4.     Know your domain.
a.     You must know everything about your product, industry, technology, competition, customer and on.  Everything.
b.     And you must understand that knowledge and be able to apply it.  Ultimately, the customer is king (or queen).
c.      Luck has a bigger impact in building consumer based companies.   While luck happens the luckiest people I know work very, very hard.
5.     Fundamentals 1: Business Plan.
a.     What is your goal?  Now, in the short run, long run and in five years?  Ten years?
b.     Be willing to iterate but also have a clear sense of what you’re trying to accomplish.
c.      What is proprietary or different about your product?  What advantages can you defend against competition?
d.     Why now?
6.     Fundamentals 2: Your business model
a.     How do you make money?
b.     How will you market your product?
c.      Who is your customer and what’s your value add?
d.     What experts do you need? 
                                               i.     The foundation of your company matters.
                                              ii.     Set it up legally and structurally the right way.
                                            iii.     Divide responsibilities and stock fairly.
                                            iv.     Who runs things?  Make sure they’re incentives are the same as the company’s
7.     Iteration; what you do if you fail but try not to fail too much.
a.     Iteration is overrated.  It means recovering after you fail (and how many times can you recover?).
b.     By all means test and iterate.  But also study your core premise if you’re failing more than you’re succeeding.  Too many iterations and you’re out of money and business.
c.      But also don’t fear failure.  If you aren’t failing sometimes you aren’t trying anything truly innovative and important.  Sometimes it’s better to fail and find out what doesn’t work (and why) than to not ship.  Keep moving forward.
8.     Competition.
a.     Good or bad?
                                               i.     Many venture capitalists like competition because it shows that a market is worth fighting over.
                                              ii.     Others prefer a monopoly in a small market.
                                            iii.     The reality is that if you find a way to make a profit and don’t have a proprietary advantage to keep the competition out, you will attract competition.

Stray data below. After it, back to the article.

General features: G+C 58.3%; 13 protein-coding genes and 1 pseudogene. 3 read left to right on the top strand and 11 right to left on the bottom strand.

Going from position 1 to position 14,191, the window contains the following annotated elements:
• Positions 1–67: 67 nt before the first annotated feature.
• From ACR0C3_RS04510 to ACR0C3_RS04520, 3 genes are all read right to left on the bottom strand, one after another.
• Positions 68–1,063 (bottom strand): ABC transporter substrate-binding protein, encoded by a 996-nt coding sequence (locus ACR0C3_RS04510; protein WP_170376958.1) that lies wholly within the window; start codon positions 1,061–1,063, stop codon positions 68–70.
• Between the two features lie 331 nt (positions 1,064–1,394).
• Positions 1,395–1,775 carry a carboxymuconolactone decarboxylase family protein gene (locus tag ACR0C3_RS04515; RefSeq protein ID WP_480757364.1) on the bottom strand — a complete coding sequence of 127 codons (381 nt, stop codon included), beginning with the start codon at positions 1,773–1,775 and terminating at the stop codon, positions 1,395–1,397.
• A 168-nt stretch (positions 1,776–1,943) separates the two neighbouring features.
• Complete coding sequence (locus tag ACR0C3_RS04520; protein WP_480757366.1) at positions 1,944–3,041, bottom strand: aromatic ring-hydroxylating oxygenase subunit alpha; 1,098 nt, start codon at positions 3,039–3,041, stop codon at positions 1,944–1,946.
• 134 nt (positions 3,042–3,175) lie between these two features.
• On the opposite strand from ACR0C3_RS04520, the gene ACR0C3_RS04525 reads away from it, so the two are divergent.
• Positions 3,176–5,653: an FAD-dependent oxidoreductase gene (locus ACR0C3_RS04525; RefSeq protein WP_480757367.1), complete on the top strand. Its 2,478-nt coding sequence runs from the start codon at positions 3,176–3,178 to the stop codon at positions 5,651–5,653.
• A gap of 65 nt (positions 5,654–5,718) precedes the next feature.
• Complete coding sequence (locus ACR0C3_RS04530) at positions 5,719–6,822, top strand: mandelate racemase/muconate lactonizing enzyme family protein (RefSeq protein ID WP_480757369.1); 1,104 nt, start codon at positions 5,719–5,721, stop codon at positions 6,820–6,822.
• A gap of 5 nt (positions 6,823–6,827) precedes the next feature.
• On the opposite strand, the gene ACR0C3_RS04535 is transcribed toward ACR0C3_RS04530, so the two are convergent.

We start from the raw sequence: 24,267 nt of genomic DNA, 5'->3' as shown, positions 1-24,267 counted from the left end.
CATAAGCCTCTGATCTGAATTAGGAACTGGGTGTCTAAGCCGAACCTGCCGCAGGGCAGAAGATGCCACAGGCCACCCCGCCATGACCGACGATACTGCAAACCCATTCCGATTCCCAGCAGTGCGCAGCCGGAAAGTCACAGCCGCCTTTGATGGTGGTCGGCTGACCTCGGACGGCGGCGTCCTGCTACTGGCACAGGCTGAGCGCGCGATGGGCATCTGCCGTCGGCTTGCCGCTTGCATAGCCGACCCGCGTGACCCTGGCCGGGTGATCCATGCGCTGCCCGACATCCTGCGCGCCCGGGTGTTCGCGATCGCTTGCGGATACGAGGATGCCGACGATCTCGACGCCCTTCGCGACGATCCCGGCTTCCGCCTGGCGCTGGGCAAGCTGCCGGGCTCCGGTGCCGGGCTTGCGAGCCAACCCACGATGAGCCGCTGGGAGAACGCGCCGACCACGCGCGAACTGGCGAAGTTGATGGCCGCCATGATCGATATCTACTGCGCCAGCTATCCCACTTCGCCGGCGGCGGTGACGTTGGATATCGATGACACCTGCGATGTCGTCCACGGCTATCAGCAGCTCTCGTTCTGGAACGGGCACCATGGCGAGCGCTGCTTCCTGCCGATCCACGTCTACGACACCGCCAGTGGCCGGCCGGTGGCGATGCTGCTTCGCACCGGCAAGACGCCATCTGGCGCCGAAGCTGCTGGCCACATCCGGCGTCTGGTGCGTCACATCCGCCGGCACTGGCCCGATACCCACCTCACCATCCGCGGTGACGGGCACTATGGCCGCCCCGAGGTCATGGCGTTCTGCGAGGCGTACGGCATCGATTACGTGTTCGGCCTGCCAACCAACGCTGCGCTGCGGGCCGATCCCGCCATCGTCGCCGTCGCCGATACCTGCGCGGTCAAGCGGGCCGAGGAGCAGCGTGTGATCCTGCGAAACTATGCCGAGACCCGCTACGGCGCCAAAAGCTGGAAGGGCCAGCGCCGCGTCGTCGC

iv.     So how will you address that competition?
9.     Hire good people.
a.     The people you hire are the foundation of your business. 
b.     Train them, give them responsibility and reward them.
c.      Find people that can work together.  Add complimentary skill sets.
d.     Go for culture over all else.  If someone doesn’t fit into your culture don’t hire them.  Businesses with a mission do better than those who don’t have one.
10. Be careful of the experts.
a.     Too many “experts” will tell you why you’ll fail and that you need them to prevent you from doing so.
b.     If the “experts” were capable of doing something then they’d be doing it and not consulting.
c.      Don’t use this reality as an excuse from hiring foundational experts when you need them and whose absence will cost you more in the long run (especially lawyers and accountants).
d.     But follow your vision or hire someone who has that vision to run the company (not get paid to consult without a direct tie to the company outcome).
11. Succeed at one thing then tackle something new.
a.     Pick an area you can dominate, succeed, then move on to the next area.
b.     Amazon is the model in this business model.
c.      What business is tangential to your core business?
12. Succeed.



12 Must Watch Ted Talks:  Watched

Motivational videos: Motivation

Stanford’s ecorner:  Stanford

Steve Jobs on life:  Jobs

Nolan Bushnell: Bushnell

Elizabeth Gilbert on creativity: Gilbert

Daphne Bavelier on video games:  Bavelier

Scott Dinsmore on finding work you love:  Dinsmore

Copyright Megan Lisa Jones 2014

cCopyright Megan Lisa Jones 2014